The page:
Discussion of pleading standards in SDNY re trademark infringement and/or breach of a license agreement and/or fraud.
Decision Houbigant Breach Contract Fraud Infirngment
From our continuing series of trademark cases involving garnishes, here is a memo of law from the owner of the SCALA mark for giardiniera, a pepper-based sauce for meatball and sausage sandwiches. Plaintiff believes that it terminated defendant as licensee. Defendant states on its website that it purchased the giardiniera business from plaintiff.
Memo Tro Scala License Termination
Playboy sues divorce lawyer/former columnist/former Playboy model, for filing application for LAWYER OF LOVE (name of her Playboy column). I would assume LAWYER OF LOVE was a generic term for trademark lawyer. Defendant owns a registration for the mark LIFE’S SHORT, GET A DIVORCE. Background here.
Complaint Lawyer of Love Playboy
Plaintiff, movie distributor (The Weinstein Company), attempts to obtain exclusive license to distribute movie. It emails producer “We confirm that we accept your offer.” Producer immediately emails back “we’re going over the terms, we’ll get back to you.” (my paraphrase). Then producer does the deal with a different distributor. Distributor attempts to argue either (1) exclusive license created by oral communications, or (2) emails constitute written contract.
Held: The oral communications can’t create a binding transfer of an exclusive copyright license as there has to be a signed writing, as per the statute of frauds in the Copyright Act. The emails don’t create a transfer as defendant clearly and immediately indicated that it was not yet willing to enter into the contract.
Bonus footnote 4: Defendant argued that plaintiff couldn’t make the ‘oral transfer’ argument as it had taken a contrary legal position in another lawsuit. Held: ‘Judicial Estoppel’ exists not when a party argues a certain position in another proceeding but when a tribunal adopts that position.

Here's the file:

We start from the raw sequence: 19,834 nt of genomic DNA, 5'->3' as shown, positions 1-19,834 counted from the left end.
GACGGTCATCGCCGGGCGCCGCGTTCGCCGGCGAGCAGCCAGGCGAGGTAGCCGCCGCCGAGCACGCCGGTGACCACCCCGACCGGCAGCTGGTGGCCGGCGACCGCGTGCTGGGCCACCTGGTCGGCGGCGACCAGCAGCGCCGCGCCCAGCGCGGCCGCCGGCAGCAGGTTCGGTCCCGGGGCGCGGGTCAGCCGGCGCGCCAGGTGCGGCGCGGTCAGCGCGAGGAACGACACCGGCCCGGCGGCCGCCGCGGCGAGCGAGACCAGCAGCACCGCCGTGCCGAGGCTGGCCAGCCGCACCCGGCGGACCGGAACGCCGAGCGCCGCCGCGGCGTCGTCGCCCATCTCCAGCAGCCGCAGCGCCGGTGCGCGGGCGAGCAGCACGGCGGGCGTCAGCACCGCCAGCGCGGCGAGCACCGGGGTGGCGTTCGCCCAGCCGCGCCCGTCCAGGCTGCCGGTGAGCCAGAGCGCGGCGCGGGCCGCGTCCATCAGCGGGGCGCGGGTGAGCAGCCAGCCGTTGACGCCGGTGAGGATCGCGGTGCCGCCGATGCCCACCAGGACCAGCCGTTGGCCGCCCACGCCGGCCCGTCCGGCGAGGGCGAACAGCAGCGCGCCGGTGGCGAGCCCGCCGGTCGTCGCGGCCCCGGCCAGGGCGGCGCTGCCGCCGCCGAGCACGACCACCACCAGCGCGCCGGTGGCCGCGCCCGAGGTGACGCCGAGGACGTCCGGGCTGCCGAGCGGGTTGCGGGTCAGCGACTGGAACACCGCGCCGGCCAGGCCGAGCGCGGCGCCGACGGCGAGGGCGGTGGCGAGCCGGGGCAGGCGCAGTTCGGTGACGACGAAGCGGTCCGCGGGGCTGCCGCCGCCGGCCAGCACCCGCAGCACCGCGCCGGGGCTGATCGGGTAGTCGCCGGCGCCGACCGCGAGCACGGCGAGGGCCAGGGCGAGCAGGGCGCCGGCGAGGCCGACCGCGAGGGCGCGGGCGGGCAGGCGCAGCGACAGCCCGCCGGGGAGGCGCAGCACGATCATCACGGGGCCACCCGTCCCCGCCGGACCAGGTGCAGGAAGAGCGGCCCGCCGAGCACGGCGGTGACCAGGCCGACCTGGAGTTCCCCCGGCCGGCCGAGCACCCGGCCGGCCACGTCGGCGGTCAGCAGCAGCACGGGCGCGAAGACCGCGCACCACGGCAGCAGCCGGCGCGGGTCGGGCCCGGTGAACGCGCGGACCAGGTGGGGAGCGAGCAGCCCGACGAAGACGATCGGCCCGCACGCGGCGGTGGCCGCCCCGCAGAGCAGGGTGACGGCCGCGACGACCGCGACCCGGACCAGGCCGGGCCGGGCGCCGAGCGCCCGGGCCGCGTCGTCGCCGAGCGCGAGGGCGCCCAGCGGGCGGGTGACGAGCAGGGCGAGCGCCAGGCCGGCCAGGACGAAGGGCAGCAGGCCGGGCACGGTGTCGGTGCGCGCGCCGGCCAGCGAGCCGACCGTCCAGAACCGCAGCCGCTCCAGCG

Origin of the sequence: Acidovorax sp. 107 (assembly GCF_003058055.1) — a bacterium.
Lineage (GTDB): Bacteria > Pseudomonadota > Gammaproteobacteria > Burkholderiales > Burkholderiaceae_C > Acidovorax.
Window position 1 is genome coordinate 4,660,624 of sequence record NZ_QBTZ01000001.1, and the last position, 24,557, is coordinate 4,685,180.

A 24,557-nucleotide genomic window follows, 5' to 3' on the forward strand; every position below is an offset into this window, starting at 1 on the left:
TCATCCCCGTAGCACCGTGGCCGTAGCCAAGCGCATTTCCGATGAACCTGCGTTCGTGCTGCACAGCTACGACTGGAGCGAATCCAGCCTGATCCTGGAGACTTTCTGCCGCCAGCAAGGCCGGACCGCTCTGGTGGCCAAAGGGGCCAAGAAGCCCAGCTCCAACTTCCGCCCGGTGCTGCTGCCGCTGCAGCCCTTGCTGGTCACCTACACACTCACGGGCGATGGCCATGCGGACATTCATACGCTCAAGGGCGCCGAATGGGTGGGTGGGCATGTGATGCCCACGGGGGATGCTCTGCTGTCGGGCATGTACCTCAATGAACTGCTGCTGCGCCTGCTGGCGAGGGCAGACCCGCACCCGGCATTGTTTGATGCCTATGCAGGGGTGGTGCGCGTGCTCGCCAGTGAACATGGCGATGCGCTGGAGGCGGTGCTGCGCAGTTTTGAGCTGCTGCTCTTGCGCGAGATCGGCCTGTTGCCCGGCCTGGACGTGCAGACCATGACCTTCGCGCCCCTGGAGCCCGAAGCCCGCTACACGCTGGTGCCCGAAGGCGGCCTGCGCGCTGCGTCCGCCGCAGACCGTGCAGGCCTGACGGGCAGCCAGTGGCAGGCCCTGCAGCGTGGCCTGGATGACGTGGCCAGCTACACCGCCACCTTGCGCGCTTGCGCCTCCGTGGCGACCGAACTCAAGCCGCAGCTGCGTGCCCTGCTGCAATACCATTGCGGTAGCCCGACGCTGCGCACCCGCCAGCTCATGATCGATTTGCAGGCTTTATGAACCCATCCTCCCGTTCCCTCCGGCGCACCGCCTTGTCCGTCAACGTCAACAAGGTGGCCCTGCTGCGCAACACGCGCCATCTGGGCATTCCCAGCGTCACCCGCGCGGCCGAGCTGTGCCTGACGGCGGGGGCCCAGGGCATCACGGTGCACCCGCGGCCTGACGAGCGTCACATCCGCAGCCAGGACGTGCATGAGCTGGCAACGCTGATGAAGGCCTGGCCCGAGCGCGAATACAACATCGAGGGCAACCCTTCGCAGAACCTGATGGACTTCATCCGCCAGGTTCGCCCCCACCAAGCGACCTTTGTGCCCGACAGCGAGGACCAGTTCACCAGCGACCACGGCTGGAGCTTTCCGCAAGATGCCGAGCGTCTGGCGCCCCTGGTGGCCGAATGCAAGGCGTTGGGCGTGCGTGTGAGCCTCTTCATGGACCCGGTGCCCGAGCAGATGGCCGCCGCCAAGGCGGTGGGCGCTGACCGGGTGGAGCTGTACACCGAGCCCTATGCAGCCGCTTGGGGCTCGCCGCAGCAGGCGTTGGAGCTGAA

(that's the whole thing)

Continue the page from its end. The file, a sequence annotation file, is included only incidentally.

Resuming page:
Decision Twc Oral Copyright
I agree with Prof Goldman and Prof Volokh on this one: this is an excellent intro to true everyday cyber law: website customer has payment dispute with website developer so developer ‘seizes’ the site. Contracts, conversion and copyright discussed.
For soccer and contracts fans:
Tampa Bay Rowdies Complaint
. . . here is a blurb indicating that the 9th Circuit held that a clause waiving cell phone customer’s rights to bring a class action was unconscionable and unenforceable. HT Venkat.
Smoking Gun discusses Van Halen’s contractual demands that there be no brown M&Ms supplied to it. It had nothing to do with M&Ms.
Licensing a Work, and When Licensing Doesn’t Work: “is the case for contracts somehow expanding copyright rights vastly overstated?” along comes a fairly conclusive ‘No’ in the form of Reuters v. GMU.”